« AnteriorContinuar »
THE DISTINCTION BETWEEN THE
STATE COMPENSATION INSURANCE COMPARED
N. J. M.
The Workmen's Compensation Law of the State of New York (Chapter 67 of the Consolidated Laws, as enacted by Chapter 816 of the Laws of 1913 and reenacted by Chapter 41 of the Laws of 1914, with amendments) made a radical change in relation to the liability of employers for damages because of accidental injuries. The result has led to much confusion between injuries which are compensatable and injuries which may be made the basis of damage suits.
Part I of this work is intended to relieve this confusion. The compensation act is explained and cases of dual liability and optional remedies, as well as cases which are not covered in any manner by the compensation law, are classified and supplemented by such annotations of authorities as are available.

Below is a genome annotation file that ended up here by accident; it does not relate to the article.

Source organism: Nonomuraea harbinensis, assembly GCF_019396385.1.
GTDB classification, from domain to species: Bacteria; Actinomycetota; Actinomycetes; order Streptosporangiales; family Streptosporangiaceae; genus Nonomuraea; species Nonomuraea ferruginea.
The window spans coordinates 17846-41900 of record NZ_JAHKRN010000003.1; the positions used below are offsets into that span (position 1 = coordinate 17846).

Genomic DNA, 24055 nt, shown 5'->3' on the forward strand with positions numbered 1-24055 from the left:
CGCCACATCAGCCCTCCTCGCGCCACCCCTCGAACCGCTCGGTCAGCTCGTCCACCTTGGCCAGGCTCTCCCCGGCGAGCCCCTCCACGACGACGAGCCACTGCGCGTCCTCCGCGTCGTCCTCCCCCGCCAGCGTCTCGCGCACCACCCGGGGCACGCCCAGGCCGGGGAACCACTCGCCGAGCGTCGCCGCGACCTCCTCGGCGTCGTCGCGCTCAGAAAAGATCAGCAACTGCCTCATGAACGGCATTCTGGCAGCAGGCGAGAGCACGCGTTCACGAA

Part II is devoted to the subject of compensation and liability insurance. Here again confusion exists more particularly in relation to state insurance covering the payment of compensation. Nothing has been attempted in this connection except to show the nature of this and other forms of insurance, to explain the so-called immunity claimed on behalf of State Fund insurance, and to point out that the State Insurance Fund is created for the purpose of insuring employers against the payment of compensation, and under its contract or insurance policy, only insures against compensation liability.
Part III contains the workmen's compensation law as amended, including the amendments made by the Legislature of 1916. It is annotated with all decisions of the Courts under the New York act and with decisions of the Workmen's Compensation Commission and its successor, the State Industrial Commission. The appendix contains the Employers' Liability Act of New York State, the elective compensation law, and the provisions of the State constitution affecting the liability of